As exciting as it was to knock off the nation’s No. 1 team, Oregon coach Matt Ulmer isn’t reading too much into the Ducks’ 3-1 victory over the Gophers on Sept. 7.

“We only outscored them by four points in the match,” Ulmer said. “So it wasn’t like, ‘Wow, we’re so good.’ ”

Oregon (22-10) was one of only three teams to beat the Gophers this season, winning 25-23, 25-23, 25-27, 25-23 on a neutral court in California. They meet again Friday in the NCAA regional semifinals, this time on the Gophers’ home floor at Maturi Pavilion. Ulmer recalled the September match as “a battle,” and he expects another one.

“Minnesota is a fantastic team, and we never felt good the whole time,” said Ulmer, whose Ducks beat New Mexico State and Baylor to get to the Sweet Sixteen. “Both teams just kept fighting. We were able to make some plays down the stretch more than they were.”

Coach Hugh McCutcheon said his Gophers were “a work in progress” at that point, when they were ranked No. 1 for one week. They have gone 22-2 since then, while the Ducks are 17-8.

“It gives us a sense of confidence that we have beaten [the Gophers],” Ducks outside hitter Lindsey Vander Weide said. “But I think this is going to be a lot different, playing on their home court.”

Huskers rising

Nebraska coach John Cook believes the Cornhuskers, winners of their past 10 matches, have improved more over the course of the season than any team in the nation. He also declared they are “better in some areas” compared to the Huskers teams that won NCAA championships in 2015 and 2017, despite incorporating eight new players.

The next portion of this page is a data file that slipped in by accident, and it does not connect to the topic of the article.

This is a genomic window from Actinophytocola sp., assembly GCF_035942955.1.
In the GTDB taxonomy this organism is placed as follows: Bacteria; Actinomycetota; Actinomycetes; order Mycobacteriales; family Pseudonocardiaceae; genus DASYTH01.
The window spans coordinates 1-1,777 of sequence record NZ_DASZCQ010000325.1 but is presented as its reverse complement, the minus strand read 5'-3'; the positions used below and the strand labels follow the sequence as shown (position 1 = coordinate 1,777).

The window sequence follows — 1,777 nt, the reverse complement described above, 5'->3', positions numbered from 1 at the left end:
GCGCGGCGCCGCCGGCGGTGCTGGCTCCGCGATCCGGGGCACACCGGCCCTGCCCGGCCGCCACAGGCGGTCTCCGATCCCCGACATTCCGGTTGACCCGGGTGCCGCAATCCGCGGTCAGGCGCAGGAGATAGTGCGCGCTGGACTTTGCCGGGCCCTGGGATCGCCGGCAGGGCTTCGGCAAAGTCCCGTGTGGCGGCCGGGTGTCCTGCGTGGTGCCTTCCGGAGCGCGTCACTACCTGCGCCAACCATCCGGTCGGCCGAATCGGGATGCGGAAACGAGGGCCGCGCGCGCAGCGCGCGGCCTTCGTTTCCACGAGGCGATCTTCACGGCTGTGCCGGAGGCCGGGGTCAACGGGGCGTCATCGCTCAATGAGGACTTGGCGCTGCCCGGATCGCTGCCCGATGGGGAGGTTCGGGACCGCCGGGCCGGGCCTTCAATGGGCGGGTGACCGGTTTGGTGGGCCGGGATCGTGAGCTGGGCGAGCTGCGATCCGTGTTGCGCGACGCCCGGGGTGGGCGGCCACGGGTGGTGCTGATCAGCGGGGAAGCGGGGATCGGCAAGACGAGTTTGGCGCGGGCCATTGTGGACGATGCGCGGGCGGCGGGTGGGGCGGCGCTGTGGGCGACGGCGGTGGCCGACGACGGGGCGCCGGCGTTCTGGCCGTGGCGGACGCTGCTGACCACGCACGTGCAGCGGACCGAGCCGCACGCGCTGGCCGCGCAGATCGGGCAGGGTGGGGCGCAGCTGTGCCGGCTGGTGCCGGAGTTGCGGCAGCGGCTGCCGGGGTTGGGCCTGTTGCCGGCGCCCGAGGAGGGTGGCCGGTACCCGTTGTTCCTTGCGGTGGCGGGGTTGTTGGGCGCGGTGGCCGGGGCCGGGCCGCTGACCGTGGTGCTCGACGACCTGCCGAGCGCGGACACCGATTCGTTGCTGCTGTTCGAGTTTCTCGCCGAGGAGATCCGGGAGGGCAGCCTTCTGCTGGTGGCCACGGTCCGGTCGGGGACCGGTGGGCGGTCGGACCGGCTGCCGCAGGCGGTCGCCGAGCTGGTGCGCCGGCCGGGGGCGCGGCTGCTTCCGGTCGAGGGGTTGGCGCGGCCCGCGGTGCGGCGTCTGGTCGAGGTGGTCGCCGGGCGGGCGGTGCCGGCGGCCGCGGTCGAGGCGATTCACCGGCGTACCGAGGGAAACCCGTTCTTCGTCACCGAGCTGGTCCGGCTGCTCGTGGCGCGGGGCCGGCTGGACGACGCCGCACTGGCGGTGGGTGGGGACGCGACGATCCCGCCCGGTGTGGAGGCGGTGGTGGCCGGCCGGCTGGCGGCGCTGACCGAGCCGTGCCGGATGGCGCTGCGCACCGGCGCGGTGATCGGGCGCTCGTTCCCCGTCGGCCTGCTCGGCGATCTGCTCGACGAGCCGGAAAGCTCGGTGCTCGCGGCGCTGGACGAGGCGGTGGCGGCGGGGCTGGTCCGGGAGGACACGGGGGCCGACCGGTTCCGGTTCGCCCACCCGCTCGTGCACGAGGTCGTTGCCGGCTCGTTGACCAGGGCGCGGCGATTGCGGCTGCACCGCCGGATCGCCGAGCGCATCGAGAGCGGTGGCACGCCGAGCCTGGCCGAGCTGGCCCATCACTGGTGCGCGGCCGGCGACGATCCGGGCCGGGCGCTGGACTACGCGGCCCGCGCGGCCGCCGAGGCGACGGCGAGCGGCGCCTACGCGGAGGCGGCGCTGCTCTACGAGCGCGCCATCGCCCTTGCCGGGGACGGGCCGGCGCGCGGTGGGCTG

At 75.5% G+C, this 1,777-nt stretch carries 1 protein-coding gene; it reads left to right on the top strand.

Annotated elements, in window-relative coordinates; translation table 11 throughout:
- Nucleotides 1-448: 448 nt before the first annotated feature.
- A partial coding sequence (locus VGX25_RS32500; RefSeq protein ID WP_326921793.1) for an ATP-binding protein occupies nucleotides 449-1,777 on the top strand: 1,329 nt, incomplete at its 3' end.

Nebraska is holding opponents to a .132 hitting percentage, best in the nation, and its own accuracy has surpassed .350 in each of its past five matches. Senior co-captain Mikaela Foecke expects to see the seventh-seeded Huskers reach an even higher level in Friday’s semifinal against 10th-seeded Kentucky.

“We’re still working toward playing our best volleyball,” Foecke said. “We’re definitely not there yet. That’s a huge thing for us, that we haven’t peaked at all.”


• Timberwolves center Karl-Anthony Towns, who played at Kentucky for one year before moving to the NBA, watched the Wildcats practice Thursday and wished the team well.

• Kentucky assistant coach Anders Nelson, a native of St. Croix Falls, Wis., worked with the Gophers as a student statistical analyst from 2006-08. His sister, Meredith Nelson Uram, was a second-team All-­America pick for the Gophers in 2006.